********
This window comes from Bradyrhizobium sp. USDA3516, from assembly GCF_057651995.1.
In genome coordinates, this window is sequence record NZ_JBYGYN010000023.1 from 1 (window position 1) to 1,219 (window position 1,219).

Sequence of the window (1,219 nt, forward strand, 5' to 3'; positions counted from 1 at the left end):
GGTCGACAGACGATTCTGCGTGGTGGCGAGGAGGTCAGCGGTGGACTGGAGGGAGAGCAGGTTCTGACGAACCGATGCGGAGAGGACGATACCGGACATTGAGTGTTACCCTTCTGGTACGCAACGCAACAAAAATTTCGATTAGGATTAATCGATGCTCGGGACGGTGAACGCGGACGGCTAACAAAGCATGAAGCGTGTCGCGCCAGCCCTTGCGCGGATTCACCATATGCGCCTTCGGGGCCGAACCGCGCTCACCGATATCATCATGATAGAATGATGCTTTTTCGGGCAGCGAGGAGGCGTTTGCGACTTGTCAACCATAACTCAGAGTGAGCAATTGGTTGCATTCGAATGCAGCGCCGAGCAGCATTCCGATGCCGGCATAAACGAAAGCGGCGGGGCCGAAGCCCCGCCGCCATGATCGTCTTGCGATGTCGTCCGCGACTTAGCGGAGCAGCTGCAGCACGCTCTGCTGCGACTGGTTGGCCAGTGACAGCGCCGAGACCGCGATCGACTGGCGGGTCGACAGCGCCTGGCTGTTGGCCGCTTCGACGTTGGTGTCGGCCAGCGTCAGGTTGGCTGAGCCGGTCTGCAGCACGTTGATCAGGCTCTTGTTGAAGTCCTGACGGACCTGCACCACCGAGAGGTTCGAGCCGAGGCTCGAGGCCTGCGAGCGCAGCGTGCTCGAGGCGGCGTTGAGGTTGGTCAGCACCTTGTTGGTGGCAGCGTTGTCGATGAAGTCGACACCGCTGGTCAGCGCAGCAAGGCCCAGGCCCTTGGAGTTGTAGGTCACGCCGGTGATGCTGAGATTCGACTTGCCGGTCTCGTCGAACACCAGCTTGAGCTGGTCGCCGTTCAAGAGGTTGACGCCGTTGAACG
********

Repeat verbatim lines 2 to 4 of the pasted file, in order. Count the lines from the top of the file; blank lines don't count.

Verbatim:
In genome coordinates, this window is sequence record NZ_JBYGYN010000023.1 from 1 (window position 1) to 1,219 (window position 1,219).

Sequence of the window (1,219 nt, forward strand, 5' to 3'; positions counted from 1 at the left end):
GGTCGACAGACGATTCTGCGTGGTGGCGAGGAGGTCAGCGGTGGACTGGAGGGAGAGCAGGTTCTGACGAACCGATGCGGAGAGGACGATACCGGACATTGAGTGTTACCCTTCTGGTACGCAACGCAACAAAAATTTCGATTAGGATTAATCGATGCTCGGGACGGTGAACGCGGACGGCTAACAAAGCATGAAGCGTGTCGCGCCAGCCCTTGCGCGGATTCACCATATGCGCCTTCGGGGCCGAACCGCGCTCACCGATATCATCATGATAGAATGATGCTTTTTCGGGCAGCGAGGAGGCGTTTGCGACTTGTCAACCATAACTCAGAGTGAGCAATTGGTTGCATTCGAATGCAGCGCCGAGCAGCATTCCGATGCCGGCATAAACGAAAGCGGCGGGGCCGAAGCCCCGCCGCCATGATCGTCTTGCGATGTCGTCCGCGACTTAGCGGAGCAGCTGCAGCACGCTCTGCTGCGACTGGTTGGCCAGTGACAGCGCCGAGACCGCGATCGACTGGCGGGTCGACAGCGCCTGGCTGTTGGCCGCTTCGACGTTGGTGTCGGCCAGCGTCAGGTTGGCTGAGCCGGTCTGCAGCACGTTGATCAGGCTCTTGTTGAAGTCCTGACGGACCTGCACCACCGAGAGGTTCGAGCCGAGGCTCGAGGCCTGCGAGCGCAGCGTGCTCGAGGCGGCGTTGAGGTTGGTCAGCACCTTGTTGGTGGCAGCGTTGTCGATGAAGTCGACACCGCTGGTCAGCGCAGCAAGGCCCAGGCCCTTGGAGTTGTAGGTCACGCCGGTGATGCTGAGATTCGACTTGCCGGTCTCGTCGAACACCAGCTTGAGCTGGTCGCCGTTCAAGAGGTTGACGCCGTTGAACG